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Where to stay in London
London’s two-millennia history as a capital city set along the banks of the River Thames goes back to its founding as Londinium by the Romans. The heart of the conurbation is the City of London’s iconic Square Mile, following the boundaries of the medieval walls and now home to the world’s most important financial centre. The present-day city is a fantastic combination of history, heritage, landmark buildings, world-class museums, a vibrant theater district, shopping areas galore and amazing nightlife.
Hosting literally millions of visitors annually, London’s tourist industry is backed by important historical sights such as Westminster Abbey, St Paul’s Cathedral, the Tower of London and Tower Bridge, Buckingham Palace, Big Ben, the Houses of Parliament and the four major museums. The green lungs of the city are Regent’s Park, Hyde Park, St James’s Park, Battersea Park and Hampstead Heath, and the upscale district of Mayfair is famed for its exclusive art and antiques galleries as well as its luxury hotels such as the Park Lane Hotel.
Whilst most of London’s major landmarks are set in the heart of the city, more are scattered along the banks of the Thames heading out of town to the west and should not be missed.
- Hampton Court Palace
Tudor Hampton Court Palace lies on the banks of the Thames in the suburb of Richmond, and was the favorite retreat of King Henry VIII and his successive wives. Expect imposing red brick towers and halls, polished wood flooring, Tudor carvings and an overpowering sense of history.
- Covent Garden
Once the city’s flower, fruit and vegetable market, modern day Covent Garden is a hub for visitors for its Royal Opera House, market square, actors’ church, street entertainment, pubs, restaurants and winding, narrow shopping streets.
The heart of historic London’s secular and religious activity, Westminster is home to the Houses of Parliament, Big Ben and beautiful 10th century Westminster Abbey, home to the coronations of successive English kings and queens. Buckingham Palace is just a short walk away. You can find hotels such as The Strand Palace.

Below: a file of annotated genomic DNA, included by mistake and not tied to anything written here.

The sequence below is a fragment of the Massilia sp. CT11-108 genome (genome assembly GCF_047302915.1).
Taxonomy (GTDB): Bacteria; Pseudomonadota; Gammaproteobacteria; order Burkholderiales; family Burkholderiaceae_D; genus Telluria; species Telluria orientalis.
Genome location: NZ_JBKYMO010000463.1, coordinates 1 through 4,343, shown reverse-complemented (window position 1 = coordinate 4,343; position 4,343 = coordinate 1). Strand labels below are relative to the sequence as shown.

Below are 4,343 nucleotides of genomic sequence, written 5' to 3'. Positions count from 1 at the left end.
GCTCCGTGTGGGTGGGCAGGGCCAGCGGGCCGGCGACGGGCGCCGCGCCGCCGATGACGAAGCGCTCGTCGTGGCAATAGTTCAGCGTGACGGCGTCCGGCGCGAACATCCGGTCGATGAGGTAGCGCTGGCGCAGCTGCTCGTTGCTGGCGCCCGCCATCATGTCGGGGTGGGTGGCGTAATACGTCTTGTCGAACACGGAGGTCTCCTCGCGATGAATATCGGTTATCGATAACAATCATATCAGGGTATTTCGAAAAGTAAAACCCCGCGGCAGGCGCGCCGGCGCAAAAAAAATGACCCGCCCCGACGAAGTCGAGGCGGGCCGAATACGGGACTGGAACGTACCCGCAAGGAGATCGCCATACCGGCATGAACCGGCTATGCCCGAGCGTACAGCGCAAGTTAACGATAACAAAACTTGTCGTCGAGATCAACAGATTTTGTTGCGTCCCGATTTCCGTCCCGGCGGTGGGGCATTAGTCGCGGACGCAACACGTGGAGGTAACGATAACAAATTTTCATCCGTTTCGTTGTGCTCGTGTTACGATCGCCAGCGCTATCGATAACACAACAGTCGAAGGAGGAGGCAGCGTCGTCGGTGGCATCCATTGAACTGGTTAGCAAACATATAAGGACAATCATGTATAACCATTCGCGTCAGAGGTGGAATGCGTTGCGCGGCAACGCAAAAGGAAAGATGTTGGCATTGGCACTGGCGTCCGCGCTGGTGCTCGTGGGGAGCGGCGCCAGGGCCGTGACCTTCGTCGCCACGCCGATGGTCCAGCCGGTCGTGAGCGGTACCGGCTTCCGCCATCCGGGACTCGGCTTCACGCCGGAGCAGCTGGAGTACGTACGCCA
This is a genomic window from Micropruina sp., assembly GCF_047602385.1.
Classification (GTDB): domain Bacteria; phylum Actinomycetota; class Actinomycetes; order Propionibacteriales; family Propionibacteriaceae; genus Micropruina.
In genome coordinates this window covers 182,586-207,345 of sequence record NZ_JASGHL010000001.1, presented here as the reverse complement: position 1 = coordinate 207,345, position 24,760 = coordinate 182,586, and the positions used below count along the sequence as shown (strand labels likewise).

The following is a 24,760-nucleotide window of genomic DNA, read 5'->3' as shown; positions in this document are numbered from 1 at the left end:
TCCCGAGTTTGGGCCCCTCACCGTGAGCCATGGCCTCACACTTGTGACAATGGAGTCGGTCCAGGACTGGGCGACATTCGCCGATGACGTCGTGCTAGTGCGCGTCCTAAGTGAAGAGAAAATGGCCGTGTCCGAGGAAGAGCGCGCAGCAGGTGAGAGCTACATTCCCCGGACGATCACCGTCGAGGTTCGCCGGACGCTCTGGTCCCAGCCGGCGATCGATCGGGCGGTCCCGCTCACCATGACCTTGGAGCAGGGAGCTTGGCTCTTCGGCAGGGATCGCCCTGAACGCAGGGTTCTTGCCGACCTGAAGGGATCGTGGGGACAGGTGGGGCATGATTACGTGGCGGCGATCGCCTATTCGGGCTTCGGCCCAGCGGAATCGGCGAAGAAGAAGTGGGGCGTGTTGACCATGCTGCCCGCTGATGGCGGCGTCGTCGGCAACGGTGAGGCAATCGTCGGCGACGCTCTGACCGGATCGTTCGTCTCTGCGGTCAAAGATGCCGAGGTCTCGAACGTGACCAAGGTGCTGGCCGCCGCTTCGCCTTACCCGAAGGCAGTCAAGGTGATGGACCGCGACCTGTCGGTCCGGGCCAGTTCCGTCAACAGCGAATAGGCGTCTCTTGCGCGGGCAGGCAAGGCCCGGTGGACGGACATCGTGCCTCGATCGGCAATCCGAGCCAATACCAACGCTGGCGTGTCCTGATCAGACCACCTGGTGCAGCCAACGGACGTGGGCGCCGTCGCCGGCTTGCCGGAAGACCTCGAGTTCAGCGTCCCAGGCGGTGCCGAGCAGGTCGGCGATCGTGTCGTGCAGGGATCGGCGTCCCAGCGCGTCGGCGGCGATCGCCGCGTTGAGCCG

- St Paul’s Cathedral
Set in the City of London, St Paul’s is one of Britain’s most spectacular cathedrals. Built to a design by Sir Christopher Wren after the Great Fire of London destroyed its predecessor in 1666, the cathedral escaped damage during the WWII blitz and is a favourite with visitors.
- Tower of London
Commissioned by William the Conquerer in 1066, the Tower of London and adjacent Tower Bridge are major London landmarks. The spectacular moated fortress holds the Crown Jewels, prison cells, ceremonial halls, an arsenal and the cottages of the Beefeaters who act as guardians and guides.
Eating and drinking and shopping nearby
London’s culinary scene will satisfy even the most picky gourmet, with many famous chefs established in city restaurants. For those with less unlimited means, a wide choice of international cuisine can be had in eateries all over the city, fast food outlets, typically British pub grub and fish and chip shops. Many central London hotels such as the Ritz and the Mandarin Oriental Hyde Park boast excellent restaurants and Chinatown and Brick Lane’s Indian enclave serve the best of Asian cuisine. London is a shopaholic’s dream during the January and July sales, offering designer goodies in upscale Mayfair and high street names in the West End at great prices. Portobello Market is famous for its antiques malls, shops and street market.
The air arrival hubs for most of London’s tourists are Heathrow and Gatwick international airports, with Heathrow’s Piccadilly Line Tube station and Airport Express to Paddington Station giving fast access to the city centre. Gatwick has a fast rail link to Victoria Station. Once in the city, the best way to travel is by the Tube as its inner city stations are close to the majority of London’s attractions. London’s famous black cabs are convenient but expensive, and bus travel, although comprehensive, is slow due to overcrowded roads. Self-drive isn’t recommended due to the congestion charge, the expense of parking and the city’s day-long heavy traffic.
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